Hamangia culture is big in Dobruja (Romania and Bulgaria)

Located between the Danube river region and the Black Sea coast. Hamangia is named after the site of Baia-Hamangia, discovered in 1952 along Goloviţa Lake. In modern day Romania. It is believed to have begun around 5000 BC. And, lasted until around 4000 BC. Its cultural links suggest that it could have been the people from Anatolia. Unlike some of the neighboring cultures. Which appear descended from earlier neolithic settlements.

Small-scale cultivators
Collectors who built houses, made pottery, herded and hunted animals. Hamangia culture were engaged in a mixed economy that included farming, animal husbandry, fishing, and hunting. They had crops such as wheat, barley, and peas.

Art: Clay figures
The Hamangia culture attracted and attracts the attention of many art historians because of its exceptional clay figures. There was evidence of trade in obsidian, shells, and other materials has been found. Some long distances. Its culture had connections with neighboring regions.

Complex geometrical patterns are seen. Based on spiral-motifs. Shapes include: cylindrical glasses and bowls. For strength and pouring ability. Most of them have arched walls. Many are even decorated. With dots, zig-zags, and straight parallel lines. Some of their pottery and figurines suggest a connection to fertility and ritual practices. What did you think?

Extreme artifacts included naked faceless women. Often emphasizing the breasts and buttocks. Neolithic masterpieces. Two figurines known as “The Thinker” and “The Sitting woman” were found by archaeologist.

Designs also included zoomorphic and anthropomorphic motifs. Human faces and animal figures.

In the first era. Hamangia I. It tended to be without pottery. Later it included bowls, cups; flint, bone tools; and, worked shell-ornaments.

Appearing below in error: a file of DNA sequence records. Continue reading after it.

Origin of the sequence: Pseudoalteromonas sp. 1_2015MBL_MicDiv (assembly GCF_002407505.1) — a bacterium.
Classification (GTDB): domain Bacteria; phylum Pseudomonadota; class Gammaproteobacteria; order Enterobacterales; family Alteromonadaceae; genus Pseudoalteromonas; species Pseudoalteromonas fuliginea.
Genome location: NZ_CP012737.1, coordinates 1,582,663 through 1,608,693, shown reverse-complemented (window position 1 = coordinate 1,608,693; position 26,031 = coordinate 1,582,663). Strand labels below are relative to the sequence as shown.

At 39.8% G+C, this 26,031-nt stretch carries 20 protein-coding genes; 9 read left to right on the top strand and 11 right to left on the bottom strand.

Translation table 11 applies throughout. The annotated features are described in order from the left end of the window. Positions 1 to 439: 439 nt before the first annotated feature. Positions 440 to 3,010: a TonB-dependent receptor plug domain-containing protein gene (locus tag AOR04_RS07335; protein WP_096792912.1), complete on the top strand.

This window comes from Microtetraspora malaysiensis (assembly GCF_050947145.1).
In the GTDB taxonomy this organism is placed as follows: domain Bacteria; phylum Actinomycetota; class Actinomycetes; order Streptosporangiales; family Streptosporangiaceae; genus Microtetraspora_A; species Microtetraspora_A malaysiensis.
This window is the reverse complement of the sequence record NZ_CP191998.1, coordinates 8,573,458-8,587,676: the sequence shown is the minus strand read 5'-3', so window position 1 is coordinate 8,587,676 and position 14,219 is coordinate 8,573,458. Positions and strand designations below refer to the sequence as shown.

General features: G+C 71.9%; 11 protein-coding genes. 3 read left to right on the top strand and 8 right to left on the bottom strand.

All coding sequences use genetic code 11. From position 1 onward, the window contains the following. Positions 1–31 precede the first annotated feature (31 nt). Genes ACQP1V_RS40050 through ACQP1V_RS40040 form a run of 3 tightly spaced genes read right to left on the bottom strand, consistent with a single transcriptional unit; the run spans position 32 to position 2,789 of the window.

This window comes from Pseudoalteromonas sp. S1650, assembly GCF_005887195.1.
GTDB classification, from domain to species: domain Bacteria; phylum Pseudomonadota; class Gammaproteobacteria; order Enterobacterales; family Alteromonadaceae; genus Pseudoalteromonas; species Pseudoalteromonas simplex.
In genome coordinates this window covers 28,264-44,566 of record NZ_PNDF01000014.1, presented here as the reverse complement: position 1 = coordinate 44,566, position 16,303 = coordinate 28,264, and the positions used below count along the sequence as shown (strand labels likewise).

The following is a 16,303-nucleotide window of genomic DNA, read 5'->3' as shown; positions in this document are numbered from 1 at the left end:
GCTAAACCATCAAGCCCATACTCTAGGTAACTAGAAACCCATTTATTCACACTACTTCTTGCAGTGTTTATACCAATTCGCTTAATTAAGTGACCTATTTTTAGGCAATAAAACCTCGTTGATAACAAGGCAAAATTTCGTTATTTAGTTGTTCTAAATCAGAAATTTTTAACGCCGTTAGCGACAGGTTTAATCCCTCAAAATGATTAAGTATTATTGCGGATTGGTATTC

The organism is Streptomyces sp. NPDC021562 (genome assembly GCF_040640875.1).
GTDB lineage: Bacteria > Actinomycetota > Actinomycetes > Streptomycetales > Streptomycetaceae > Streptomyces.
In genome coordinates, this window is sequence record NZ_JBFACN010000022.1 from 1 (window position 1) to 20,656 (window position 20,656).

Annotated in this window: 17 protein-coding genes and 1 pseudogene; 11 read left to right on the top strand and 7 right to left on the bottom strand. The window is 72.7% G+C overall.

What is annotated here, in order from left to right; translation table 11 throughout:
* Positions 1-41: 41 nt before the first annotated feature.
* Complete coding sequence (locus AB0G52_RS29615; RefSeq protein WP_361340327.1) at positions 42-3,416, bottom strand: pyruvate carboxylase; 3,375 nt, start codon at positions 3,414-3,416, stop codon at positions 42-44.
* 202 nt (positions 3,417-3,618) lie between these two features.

Homes were rectangular with one or two rooms. Many made of wattle and daub. Often with stone foundations. Like Durankulak. They are normally arranged on a rectangular grid and may form small tells. Settlements are located along the coast. On the coast of lakes, on lower or middle river terraces. Suggesting the culture had connections with the Black sea and other maritime activities.

Important sites were: Durankulak; Cernavoda; and, Baia-Hamangia.
Famous statues “The Thinker” and “The Sitting Woman” were discovered at Cernavoda (pictured and described above);
In the Romanian province of Dobrega. The euphenous site of Baia-Hamangia was discovered in 1953. Along Lake Golovita. Close to the Black Sea coast.

The Hamangia culture is significant in the study of prehistoric Europe because of its distinctive pottery and artistic expressions, which provide insights into the cultural and social life of the people who lived in the region during the Neolithic period. It also highlights the diversity of cultures and societies that thrived in Europe during ancient times.


Dumitru Berciu, Cultura Hamangia. București: Editura Academiei Republicii Socialiste România (1966).

M. Nica, Unitate şi diversitate în culturile neolitice de la dunărea de jos = Unity and diversity of Neolithic cultures along the lower Danube (http://cat.inist.fr/?aModele=afficheN&cpsidt=2023910), Revista Pontica vol. 30 (1997), pp. 105-116

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